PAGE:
10. [10] K. Price, S. T. Purucker, S. R. Kraemer, J. E. Babendreier, and C. D. Knightes, “Comparison of radar and gauge precipitation data in watershed models across varying spatial and temporal scales,” Hydrol. Processes, Vol.28, pp. 3505-3520, 2014.
  11. [11] R. F. Adler, G. J. Huffman, A. Chang, R. Ferraro, P. Xie, J. Janowiak, B. Rudolf, U. Schneider, S. Curtis, D. Bolvin, A. Gruber, J. Susskind, P. Arkin, and E. Nelkin, “The version-2 Global Precipitation Climatology Project (GPCP) Monthly precipitation analysis (1979-present),” J. Hydrometeor., Vol.4, pp. 1147-1167, 2003.
  12. [12] A. K. Mitra, M. D. Gupta, S. V. Singh, and T. N. Krishnamurti, “Daily rainfall for the Indian monsoon region from merged satellite and rain gauge values: Large scale analysis from real time data,” J. Hydrometeor., Vol.4, pp. 769-781, 2003.
  13. [13] Y. Suzuki, E. Nakakita, M. Hasebe, and S. Ikebuchi, “Study on rainfall-topography relationships in Japan with regard to the spatial scale of mountains slopes,” Proc. 6th Int. Symp. on Hydrological Applications of Weather Radar, Melbourne, Australia, pp. 8, 2004.
  14. [14] Z. Sokol and V. Bliznak, “Areal distribution and precipitation-altitude relationship of heavy short-term precipitation in the Czech Republic in the warm part of the year,” Atmos. Res., Vol. 94, pp. 652-662, 2009.
  15. [15] S. Y. Matrosov, K. A. Clark, B. E. Martner, and A. Tokay, “ X-band polarimetric radar measurements of rainfall,” J. Appl. Meteor., Vol.41, pp. 941-952, 2002.
  16. [16] M. Maki, K. Iwanami, R. Misumi, S.-G. Park, H. Moriwaki, K. Maruyama, I. Watabe, D.-I. Lee, M. Jang, H.-K. Kim, V. N. Bringi, and H. Uyeda, “Semi-operational rainfall observations with X-band multi-parameter radar,” Atmos. Sci. Lett., Vol.6, pp. 12-18, 2005.
  17. [17] S. Y. Matrosov, D. E. Kingsmill, B. E. Martner, and F. M. Ralph, “The utility of X-band polarimetric radar for quantitative estimates of rainfall parameters,” J. Hydrometeor., Vol.6, pp. 248-262, 2005.
  18. [18] M. N. Anagnostou, J. Kalogiros, E. N. Anagnostou, and A. Papadopoulos, “Experimental results on rainfall estimation in complex terrain with a mobile X-band polarimetric weather radar,” J. Atmos. Res., Vol.94, pp. 579-595, 2009.
  19. [19] S.-G. Park, M. Maki, K. Iwanami, V. N. Bringi, and V. Chandrasekar, “Correction of radar reflectivity and differential reflectivity for rain attenuation at X band. Part II: Evaluation and application,” J. Atmos. Oceanic Technol., Vol.22, pp. 1633-1655, 2005.
  20. [20] I. Sugiura, “Very-short-range forecast of precipitation in Japan,” 14th annual WRF users’s workshop, Colorado, USA, 2013.
  21. [21] T. Maesaka, M. Maki, K. Iwanami, S. Tsuchiya, K. Kieda, and A. Hoshi “Operational rainfall estimation by X-band MP radar network in MLIT, Japan,” 35th Conf. on Radar Meteorology, Pittsburgh, USA, 2011.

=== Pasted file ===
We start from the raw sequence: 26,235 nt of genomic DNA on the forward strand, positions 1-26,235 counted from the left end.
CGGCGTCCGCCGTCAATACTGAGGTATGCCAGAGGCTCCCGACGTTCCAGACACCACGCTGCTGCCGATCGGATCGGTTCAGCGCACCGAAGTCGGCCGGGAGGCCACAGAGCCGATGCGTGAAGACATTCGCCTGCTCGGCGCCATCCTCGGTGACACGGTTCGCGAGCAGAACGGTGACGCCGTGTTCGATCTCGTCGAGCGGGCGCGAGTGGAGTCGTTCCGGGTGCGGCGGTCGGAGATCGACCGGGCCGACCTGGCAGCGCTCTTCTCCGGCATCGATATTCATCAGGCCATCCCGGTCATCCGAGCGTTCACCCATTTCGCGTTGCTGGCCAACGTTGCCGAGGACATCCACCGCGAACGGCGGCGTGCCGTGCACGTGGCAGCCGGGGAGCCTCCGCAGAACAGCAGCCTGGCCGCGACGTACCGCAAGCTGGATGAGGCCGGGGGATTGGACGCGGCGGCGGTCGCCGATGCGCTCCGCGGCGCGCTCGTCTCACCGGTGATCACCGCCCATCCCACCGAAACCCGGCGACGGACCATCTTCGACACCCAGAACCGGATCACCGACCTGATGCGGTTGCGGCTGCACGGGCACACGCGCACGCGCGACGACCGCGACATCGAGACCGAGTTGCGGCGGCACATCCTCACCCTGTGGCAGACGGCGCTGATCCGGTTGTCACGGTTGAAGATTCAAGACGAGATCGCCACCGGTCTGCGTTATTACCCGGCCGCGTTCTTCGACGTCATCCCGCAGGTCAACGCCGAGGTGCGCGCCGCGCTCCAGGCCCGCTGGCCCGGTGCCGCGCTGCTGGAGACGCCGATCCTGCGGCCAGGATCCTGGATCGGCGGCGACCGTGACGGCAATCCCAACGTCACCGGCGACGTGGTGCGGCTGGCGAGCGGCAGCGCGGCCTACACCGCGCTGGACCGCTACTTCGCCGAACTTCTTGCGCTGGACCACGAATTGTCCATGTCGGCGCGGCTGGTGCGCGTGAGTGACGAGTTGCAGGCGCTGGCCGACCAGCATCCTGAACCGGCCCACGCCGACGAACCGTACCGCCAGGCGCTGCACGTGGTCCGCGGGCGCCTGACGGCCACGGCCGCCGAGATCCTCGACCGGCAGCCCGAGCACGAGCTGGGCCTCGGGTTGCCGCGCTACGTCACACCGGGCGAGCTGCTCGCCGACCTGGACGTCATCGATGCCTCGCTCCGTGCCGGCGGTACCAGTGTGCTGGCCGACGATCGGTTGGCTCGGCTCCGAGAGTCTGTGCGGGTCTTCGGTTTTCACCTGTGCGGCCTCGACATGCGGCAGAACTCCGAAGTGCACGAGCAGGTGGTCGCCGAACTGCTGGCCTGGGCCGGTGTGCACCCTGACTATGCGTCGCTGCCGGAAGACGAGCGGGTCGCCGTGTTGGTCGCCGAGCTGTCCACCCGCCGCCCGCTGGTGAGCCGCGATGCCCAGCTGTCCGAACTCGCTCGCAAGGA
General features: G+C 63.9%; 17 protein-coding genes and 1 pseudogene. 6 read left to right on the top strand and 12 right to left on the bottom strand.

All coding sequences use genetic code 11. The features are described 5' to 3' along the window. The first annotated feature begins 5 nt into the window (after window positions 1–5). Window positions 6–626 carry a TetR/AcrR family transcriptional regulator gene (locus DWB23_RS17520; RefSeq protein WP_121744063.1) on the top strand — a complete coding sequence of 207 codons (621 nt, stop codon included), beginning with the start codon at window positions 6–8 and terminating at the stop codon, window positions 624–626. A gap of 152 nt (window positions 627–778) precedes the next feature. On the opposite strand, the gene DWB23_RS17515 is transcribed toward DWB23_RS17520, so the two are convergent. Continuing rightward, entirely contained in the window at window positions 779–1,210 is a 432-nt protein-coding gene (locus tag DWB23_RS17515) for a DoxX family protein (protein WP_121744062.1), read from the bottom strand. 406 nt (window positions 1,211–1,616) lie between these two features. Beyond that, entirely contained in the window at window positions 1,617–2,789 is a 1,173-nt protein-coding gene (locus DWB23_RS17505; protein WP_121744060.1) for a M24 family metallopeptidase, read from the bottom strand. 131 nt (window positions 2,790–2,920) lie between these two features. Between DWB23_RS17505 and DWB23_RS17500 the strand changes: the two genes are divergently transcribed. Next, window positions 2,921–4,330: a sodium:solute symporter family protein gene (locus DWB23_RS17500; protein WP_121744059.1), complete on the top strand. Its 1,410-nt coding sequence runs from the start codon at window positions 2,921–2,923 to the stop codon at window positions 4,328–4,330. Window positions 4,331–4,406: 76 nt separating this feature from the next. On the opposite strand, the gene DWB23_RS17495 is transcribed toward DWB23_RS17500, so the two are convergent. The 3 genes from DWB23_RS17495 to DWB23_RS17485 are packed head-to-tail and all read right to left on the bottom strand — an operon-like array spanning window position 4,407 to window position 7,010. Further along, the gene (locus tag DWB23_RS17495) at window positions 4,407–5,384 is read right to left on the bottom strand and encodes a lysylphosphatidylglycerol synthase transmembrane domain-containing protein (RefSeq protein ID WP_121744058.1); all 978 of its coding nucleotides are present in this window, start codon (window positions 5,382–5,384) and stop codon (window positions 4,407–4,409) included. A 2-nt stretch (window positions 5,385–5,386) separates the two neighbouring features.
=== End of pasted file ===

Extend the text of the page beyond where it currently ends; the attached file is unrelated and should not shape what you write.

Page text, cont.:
22. [22] M. Nakamura, S. Kaneda, Y. Wakazuki, C. Muroi, A. Hashimoto, T. Kato, A. Noda, M. Yoshizaki, and K. Yasunaga, “Effects of Global Warming on Heavy Rainfall During the Baiu Season Projected by a Cloud-System-Resolving Model,” J. of Disaster Research, Vol.3, No.1, pp. 15-24, 2008.
  23. [23] K. Toda, “Urban Flooding and Measures,” J. of Disaster Research, Vol.2, No.3, pp. 143-152, 2007.
  24. [24] A. Tominaga, “Lessons learned from Tokai heavy rainfall,” J. of Disasster Research, Vol.2, No.1, pp. 50-53, 2007.
  25. [25] S. Kawai and K. Ashida, “Flood Disaster in the Yura River in 2004 and 2013,” J. of Disaster Research, Vol.9, No.6 pp. 1088-1100, 2014.
  26. [26] DRI Survey Report No.44, 2015 (in Japanese).
  27. [27] S. P. C. and M. Maki, “Application of a modified digital elevation model method to correct radar reflectivity of X-band dual-polarization radars in mountainous regions,” Hydrological Research Letters, Vol.8, pp. 77-83, 2014.
  28. [28] Y. Hisada, Y. Sugihara, and N. Matsunaga, “Meteorological characteristics of local heavy rainfall in the Fukuoka plain,” J. of Disaster Research, Vol.10, No.3, pp. 429-435, 2015.
  29. [29] A. Basist, G. D. Bell, and V. Meentemeyer, “Statistical relationships between topography and precipitation patterns,” J. Clim., Vol.7, pp. 1305-1315, 1994.
  30. [30] K. Dairaku, S. Emori, and T. Oki, “Rainfall amount, intensity, duration, and frequency relationships in the Mae Chaem watershed in southeast Asia,” J. Hydrometeor., Vol.5, pp. 458-470, 2004.
  31. [31] A. Kato and M. Maki, “Localized heavy rainfall near Zoshigaya, Tokyo, Japan on 5 August 2008 observed by X-band polarimetirc radar: Preliminary analysis,” SOLA, Vol.5, pp. 89-92, 2009.
  32. [32] D.-S. Kim and M. Maki, “Validation of composite polarimetric parameters and rainfall rates from an X-band dual-polarization radar network in the Tokyo metropolitan area,” Hydrological Research Letters, Vol.6, pp. 76-81, 2012.
  33. [33] http://www.data.jma.go.jp/fcd/yoho/data/hibiten/2015/201509.pdf [Accessed May 30, 2016].

*This site is desgined based on HTML5 and CSS3 for modern browsers, e.g. Chrome, Firefox, Safari, Edge, IE9,10,11, Opera.

Last updated on Oct. 20, 2017